Do changes in government spending affect voluntary contributions to those recipients? We examine how changes in K-12 education budgets impact donations to teachers using data from DonorsChoose.org, an online crowdfunding platform for public school teachers to
raise money for their classrooms. Using a district-year panel and instruments to address the endogeneity of budgets, we find evidence for crowd-out of private giving, though the magnitudes are fairly small in this setting and do not offset a large proportion of a budget
change. These results are driven by entirely teachers' posting of requests, illustrating the importance of considering the demand side of the charitable giving market. [Latest Version]
Opinion polls suggest that the public supports teacher strikes. I examine the impact of teacher strikes on voluntary financial support for schools as a revealed-preference measure of support. I use data from DonorsChoose.org, an online crowdfunding platform for school teachers to fund their classroom projects, combined with teacher strikes' timing and locations across the United States. Variation in the timing of the strikes across school districts does not affect overall private contributions. I do not find any changes in fundraising activities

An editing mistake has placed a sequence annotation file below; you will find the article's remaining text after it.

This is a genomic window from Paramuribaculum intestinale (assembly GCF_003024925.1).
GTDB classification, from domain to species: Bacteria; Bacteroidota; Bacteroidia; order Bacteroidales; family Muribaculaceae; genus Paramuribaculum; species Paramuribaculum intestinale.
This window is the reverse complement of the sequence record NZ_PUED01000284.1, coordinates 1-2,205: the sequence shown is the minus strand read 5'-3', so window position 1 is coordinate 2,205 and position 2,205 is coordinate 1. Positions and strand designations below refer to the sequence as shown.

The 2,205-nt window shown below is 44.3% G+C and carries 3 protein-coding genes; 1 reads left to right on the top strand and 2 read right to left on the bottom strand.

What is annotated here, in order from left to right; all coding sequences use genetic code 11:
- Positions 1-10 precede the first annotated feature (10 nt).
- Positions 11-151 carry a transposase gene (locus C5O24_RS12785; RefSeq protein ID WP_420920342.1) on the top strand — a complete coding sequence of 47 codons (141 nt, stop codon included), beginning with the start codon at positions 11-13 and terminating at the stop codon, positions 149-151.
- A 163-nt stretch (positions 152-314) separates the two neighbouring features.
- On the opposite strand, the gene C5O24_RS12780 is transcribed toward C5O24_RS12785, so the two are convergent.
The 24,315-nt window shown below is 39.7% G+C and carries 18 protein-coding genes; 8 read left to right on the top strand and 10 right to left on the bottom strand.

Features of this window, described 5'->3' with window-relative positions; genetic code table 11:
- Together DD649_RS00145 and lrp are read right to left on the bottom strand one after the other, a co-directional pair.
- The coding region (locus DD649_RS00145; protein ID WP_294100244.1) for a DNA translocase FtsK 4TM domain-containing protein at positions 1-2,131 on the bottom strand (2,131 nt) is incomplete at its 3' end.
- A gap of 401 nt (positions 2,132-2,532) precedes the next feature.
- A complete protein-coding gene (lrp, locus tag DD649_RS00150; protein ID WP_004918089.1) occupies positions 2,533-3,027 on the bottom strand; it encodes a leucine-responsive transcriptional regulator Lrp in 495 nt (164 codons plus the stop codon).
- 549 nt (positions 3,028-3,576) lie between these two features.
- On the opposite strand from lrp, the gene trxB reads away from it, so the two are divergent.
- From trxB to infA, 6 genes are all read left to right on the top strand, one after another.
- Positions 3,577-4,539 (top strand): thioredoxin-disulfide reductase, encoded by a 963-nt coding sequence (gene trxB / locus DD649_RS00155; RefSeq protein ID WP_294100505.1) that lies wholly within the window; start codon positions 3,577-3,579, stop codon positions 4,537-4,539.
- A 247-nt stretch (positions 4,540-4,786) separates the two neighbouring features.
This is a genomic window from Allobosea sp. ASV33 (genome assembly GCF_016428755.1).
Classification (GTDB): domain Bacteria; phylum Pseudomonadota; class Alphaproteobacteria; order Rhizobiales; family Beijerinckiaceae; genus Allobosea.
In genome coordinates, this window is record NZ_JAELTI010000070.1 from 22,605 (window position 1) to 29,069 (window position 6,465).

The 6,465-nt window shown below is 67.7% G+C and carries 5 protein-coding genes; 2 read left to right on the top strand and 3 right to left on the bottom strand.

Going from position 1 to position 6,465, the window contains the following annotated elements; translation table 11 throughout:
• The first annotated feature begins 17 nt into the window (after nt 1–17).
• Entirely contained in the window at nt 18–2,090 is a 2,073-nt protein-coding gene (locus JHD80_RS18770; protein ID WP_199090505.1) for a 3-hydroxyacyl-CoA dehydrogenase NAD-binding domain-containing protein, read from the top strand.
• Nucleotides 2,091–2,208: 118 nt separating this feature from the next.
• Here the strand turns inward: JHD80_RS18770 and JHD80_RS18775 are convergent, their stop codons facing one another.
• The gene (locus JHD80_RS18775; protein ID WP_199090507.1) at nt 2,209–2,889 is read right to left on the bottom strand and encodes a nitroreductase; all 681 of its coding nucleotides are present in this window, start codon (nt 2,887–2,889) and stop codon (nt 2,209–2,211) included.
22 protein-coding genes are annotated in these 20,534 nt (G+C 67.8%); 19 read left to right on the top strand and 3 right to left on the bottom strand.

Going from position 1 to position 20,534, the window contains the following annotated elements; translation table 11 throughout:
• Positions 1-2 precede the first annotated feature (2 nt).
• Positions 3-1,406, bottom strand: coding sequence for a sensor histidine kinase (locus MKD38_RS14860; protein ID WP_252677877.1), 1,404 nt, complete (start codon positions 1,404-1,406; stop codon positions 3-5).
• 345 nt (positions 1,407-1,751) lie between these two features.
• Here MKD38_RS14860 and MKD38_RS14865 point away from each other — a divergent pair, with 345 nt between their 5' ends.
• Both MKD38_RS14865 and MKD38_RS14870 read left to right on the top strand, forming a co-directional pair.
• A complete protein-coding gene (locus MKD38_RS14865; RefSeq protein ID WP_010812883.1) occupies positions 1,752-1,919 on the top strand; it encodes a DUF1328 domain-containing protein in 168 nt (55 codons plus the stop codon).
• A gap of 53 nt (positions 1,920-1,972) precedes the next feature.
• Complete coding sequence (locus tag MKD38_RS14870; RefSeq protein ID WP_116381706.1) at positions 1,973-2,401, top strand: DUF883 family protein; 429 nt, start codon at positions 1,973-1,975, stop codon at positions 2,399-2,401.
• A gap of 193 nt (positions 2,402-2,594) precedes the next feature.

around the strikes.
The application of crowdfunding to philanthropy has not yet been studied extensively. In this paper, we focus on the sequential nature of giving on crowdfunding platforms. On the one hand, this feature exacerbates late donors' incentives to free-ride on early donors'
contributions. On the other hand, sequential giving provides an opportunity for leadership-giving by early donors. Economic theory states that lead donors can signal their information about the quality of the public good to downstream donors leading to a positive response to
early donations by downstream donors. Moreover, late donors' conditional cooperation due to moral obligation, reciprocity, social pressure, social norm-compliance, inequality aversion, or self-image concerns can also induce a similar positive response. To understand the impact
of leadership and donor behavior in the context of crowdfunding, we use data from a prominent crowdfunding platform to estimate early donations' effect on later donations to verify which one of these forces is the main driver of donor behavior in crowdfunding platforms. Our findings mainly support the dominance of free-riding.
WORKS IN PROGRESS
Improving Visitor Experience through Analysis of Visitor Foot Traffic and Donations (with Tatiana Kornienko)
Role of Refugees and Low-Skilled Immigrants in the Labor Market
Can Nonprofits Help Buffer the Negative Impacts of Poverty?
The Effect of Teacher Strikes on District Budgets